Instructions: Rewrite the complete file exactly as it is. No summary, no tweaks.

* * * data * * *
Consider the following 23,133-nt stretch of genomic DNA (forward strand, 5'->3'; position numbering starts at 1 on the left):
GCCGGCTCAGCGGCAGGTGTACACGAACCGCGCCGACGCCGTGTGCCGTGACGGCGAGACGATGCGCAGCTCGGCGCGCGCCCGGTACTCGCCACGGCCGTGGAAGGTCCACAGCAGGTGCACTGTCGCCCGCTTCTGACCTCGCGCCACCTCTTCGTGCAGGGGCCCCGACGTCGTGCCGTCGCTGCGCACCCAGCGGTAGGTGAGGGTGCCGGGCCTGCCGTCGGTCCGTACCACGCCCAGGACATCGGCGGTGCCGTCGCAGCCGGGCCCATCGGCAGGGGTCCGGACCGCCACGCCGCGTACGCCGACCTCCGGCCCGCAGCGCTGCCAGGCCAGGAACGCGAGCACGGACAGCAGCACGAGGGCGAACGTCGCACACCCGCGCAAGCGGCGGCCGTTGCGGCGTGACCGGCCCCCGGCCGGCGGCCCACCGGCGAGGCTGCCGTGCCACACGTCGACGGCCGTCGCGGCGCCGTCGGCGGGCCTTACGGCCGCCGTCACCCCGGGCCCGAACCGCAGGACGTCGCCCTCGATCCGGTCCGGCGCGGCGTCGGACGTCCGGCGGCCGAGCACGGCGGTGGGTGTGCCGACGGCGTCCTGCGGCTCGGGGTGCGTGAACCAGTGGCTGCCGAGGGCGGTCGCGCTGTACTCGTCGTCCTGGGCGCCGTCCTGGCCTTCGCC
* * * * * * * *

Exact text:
Consider the following 23,133-nt stretch of genomic DNA (forward strand, 5'->3'; position numbering starts at 1 on the left):
GCCGGCTCAGCGGCAGGTGTACACGAACCGCGCCGACGCCGTGTGCCGTGACGGCGAGACGATGCGCAGCTCGGCGCGCGCCCGGTACTCGCCACGGCCGTGGAAGGTCCACAGCAGGTGCACTGTCGCCCGCTTCTGACCTCGCGCCACCTCTTCGTGCAGGGGCCCCGACGTCGTGCCGTCGCTGCGCACCCAGCGGTAGGTGAGGGTGCCGGGCCTGCCGTCGGTCCGTACCACGCCCAGGACATCGGCGGTGCCGTCGCAGCCGGGCCCATCGGCAGGGGTCCGGACCGCCACGCCGCGTACGCCGACCTCCGGCCCGCAGCGCTGCCAGGCCAGGAACGCGAGCACGGACAGCAGCACGAGGGCGAACGTCGCACACCCGCGCAAGCGGCGGCCGTTGCGGCGTGACCGGCCCCCGGCCGGCGGCCCACCGGCGAGGCTGCCGTGCCACACGTCGACGGCCGTCGCGGCGCCGTCGGCGGGCCTTACGGCCGCCGTCACCCCGGGCCCGAACCGCAGGACGTCGCCCTCGATCCGGTCCGGCGCGGCGTCGGACGTCCGGCGGCCGAGCACGGCGGTGGGTGTGCCGACGGCGTCCTGCGGCTCGGGGTGCGTGAACCAGTGGCTGCCGAGGGCGGTCGCGCTGTACTCGTCGTCCTGGGCGCCGTCCTGGCCTTCGCC